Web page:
The link from David44 looks to by the right sort of thing. However their front brace doesn't seem to be on an EOS or they have left the plenum chamber open? I think these after market sellers avoid some of the details by giving generic instructions and only by going through an EOS installation will you discover the pitfalls.
 

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Great how too voxmagna, I have never thought about a strut brace till now so thats another one on my to do list lol.

Mick
 

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Discussion Starter #10
Job complete

One thing I didn't cover is dealing with the new gaps into the plenum from the engine bay, although these are smaller than the air grill. I shall run plastic edging around the cutouts and stuff neoprene foam into the gaps.
I bought some 12mm thick neoprene foam sheet. I thought I could sandwich two pieces together to make a nice plug to fit the edges of the cutouts, but the gaps were too small. In the end I did what I suggested and stuffed the neoprene in the gaps leaving a few small gaps I shan't worry about.

How can I test this mod.? I've driven over humps and bumps and all is solid at the front. I've driven at 10mph along a quiet road and violently swung the steering from side to side roof up and down. There is virtually no creak from the roof seals and the car feels very stable, controlled by its suspension and without signs of front body or 'A' pillar flex. Unless somebody who knows drives MY07 around a track, is there anything else I can do?
 

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You could do back-to-back drives with and without the bar in place. Otherwise, just enjoy a job well done and some extra stability.
 

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Multi storey car parks are the one I find gives the car a hard time. 2 rear wheels on the flat and the front ones just manoeuvring onto the ramp, twists the car quite nicely as you turn to go up or down it.
 

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Discussion Starter #13
Too many concrete obstructions for my liking, but I get the idea.
 

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I stuck one on my Ebay watch list and have just had a message that they are open to offers on the EOS ones.

Mick
 

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Discussion Starter #16
I stuck one on my Ebay watch list and have just had a message that they are open to offers on the EOS ones.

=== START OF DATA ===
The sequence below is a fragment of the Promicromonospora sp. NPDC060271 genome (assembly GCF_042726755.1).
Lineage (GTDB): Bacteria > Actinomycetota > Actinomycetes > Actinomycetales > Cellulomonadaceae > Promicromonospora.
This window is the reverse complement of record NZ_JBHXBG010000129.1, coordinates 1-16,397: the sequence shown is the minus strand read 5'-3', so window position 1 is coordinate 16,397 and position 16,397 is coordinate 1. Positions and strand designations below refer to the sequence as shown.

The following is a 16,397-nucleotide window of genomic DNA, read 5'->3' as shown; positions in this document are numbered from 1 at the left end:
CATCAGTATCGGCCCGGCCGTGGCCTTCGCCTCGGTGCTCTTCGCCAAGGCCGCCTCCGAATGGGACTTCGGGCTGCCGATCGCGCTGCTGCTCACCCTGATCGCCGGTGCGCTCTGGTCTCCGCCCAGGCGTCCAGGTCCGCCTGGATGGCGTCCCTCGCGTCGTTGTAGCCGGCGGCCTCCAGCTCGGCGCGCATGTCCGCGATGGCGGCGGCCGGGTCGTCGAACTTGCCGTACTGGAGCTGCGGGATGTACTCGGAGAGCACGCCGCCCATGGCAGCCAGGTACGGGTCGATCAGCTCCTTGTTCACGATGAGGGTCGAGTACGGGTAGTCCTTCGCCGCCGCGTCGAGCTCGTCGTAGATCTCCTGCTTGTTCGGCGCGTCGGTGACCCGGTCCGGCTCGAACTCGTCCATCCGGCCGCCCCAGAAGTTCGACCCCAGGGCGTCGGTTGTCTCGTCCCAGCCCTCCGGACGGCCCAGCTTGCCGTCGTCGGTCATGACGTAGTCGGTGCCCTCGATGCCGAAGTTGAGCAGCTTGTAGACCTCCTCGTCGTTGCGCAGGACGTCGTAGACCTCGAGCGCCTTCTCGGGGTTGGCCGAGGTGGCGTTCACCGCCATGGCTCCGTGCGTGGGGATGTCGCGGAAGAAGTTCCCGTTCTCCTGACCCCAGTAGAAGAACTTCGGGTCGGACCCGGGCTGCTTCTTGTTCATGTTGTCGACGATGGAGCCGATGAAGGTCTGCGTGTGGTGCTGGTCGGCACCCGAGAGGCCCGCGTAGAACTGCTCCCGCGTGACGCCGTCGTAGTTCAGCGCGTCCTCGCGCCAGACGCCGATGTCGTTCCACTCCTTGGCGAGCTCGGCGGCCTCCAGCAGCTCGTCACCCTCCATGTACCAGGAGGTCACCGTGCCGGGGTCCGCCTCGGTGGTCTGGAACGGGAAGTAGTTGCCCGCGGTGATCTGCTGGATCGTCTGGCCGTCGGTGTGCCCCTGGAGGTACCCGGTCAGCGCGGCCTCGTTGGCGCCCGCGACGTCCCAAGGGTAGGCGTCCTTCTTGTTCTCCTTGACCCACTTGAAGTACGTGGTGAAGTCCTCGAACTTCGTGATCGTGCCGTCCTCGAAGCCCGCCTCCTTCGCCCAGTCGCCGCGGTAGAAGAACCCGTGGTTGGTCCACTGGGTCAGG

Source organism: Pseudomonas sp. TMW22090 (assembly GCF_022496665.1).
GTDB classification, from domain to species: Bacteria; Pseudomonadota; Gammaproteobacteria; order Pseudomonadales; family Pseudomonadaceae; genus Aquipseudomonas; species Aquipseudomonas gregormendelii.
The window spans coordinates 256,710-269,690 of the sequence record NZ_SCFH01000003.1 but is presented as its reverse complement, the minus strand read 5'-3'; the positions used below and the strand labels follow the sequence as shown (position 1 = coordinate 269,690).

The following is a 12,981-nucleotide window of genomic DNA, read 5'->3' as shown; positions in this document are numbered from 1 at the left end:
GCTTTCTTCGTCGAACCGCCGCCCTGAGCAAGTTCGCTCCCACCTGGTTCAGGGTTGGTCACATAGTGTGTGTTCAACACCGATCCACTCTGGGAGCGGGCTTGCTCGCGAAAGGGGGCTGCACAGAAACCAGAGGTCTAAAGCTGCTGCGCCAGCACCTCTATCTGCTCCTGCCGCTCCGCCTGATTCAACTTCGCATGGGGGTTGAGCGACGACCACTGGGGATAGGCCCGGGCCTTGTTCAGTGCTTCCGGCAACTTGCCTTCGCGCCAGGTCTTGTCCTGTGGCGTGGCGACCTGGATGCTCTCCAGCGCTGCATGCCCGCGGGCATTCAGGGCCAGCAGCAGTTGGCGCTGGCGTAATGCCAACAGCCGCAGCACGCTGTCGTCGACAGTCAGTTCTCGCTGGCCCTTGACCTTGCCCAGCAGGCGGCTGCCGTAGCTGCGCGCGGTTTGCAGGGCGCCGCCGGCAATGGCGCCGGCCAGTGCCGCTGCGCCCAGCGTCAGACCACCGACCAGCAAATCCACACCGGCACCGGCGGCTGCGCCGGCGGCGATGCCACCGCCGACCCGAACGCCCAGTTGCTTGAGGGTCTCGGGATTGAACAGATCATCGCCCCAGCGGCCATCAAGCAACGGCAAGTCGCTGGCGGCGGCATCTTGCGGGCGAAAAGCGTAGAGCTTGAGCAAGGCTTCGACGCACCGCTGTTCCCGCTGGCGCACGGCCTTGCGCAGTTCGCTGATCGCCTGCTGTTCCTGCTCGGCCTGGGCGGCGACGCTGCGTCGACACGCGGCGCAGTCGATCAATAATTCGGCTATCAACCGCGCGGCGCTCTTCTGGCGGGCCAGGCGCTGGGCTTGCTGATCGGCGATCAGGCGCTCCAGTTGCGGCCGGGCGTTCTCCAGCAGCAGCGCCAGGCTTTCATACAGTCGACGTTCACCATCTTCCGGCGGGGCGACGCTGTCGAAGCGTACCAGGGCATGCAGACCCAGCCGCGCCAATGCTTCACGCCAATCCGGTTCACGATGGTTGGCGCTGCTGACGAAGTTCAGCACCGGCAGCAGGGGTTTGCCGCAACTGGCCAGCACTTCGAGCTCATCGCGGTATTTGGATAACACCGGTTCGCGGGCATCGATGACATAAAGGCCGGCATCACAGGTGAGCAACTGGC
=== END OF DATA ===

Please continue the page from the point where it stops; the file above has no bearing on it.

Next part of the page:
Mick
I made an offer on mine. Shipping was +15 Euros DHL from Deutschland. Arrived in 4 days. :)
 

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Is this mod something an insurance company need to know about?
 

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Discussion Starter #18
You will have to ask your company but I suspect adding strength to the body is an improvement, as long as you are following the OE shop procedure to replace the 6 strut bolts and torque correctly. :confused:

I did wonder about a front end crash, but the engine is designed to submarine under the firewall and many cars in the soft top and sport category now have strut braces as standard. If you are looking at more significant changes like suspension lowering, wheel size changes and brake system changes you should talk to them first. I can't see an issue with mot.
 

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Hi All,

My Eos now has a strut bar too.

Think it really helps the engine bay look a lot better.

I've not been for a drive yet to test it out but as Vox said hopefully it helps stiffen the A pillars up to reduce a bit of flex.

I'm happy with the look of it though, I need to cut a bit more trim on the drivers side as the plenum cover isn't totally flush and the seal is leaving a slight gap but I can live with that for now. All in all it took me around 2-3 hrs to do including a few coffee breaks, cutting the passenger side so it fits was easy enough but took me a while as I had to use a Dremel type tool and the little cutting discs kept shattering after about 30 seconds but I persevered and eventually cut enough out for it to fit.
 

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Discussion Starter #20
Looks good. You seem to like the 'Go faster red'! :)
Remember, if you ever need access to the rear or underneath, don't remove the plates over the struts, just the two long bolts connecting their bar to the plates.

Glad to see it went into the EOS V6. :) Some here have mentioned another cheaper brand of strut sold for Golfs? Now you have fitted yours, you will have realised how specific the strut shape needs to be, there is no room for error. I used a standard angle grinder with a thin stainless cutting disc for shaping the cutouts, then primed and painted the cuts afterwards.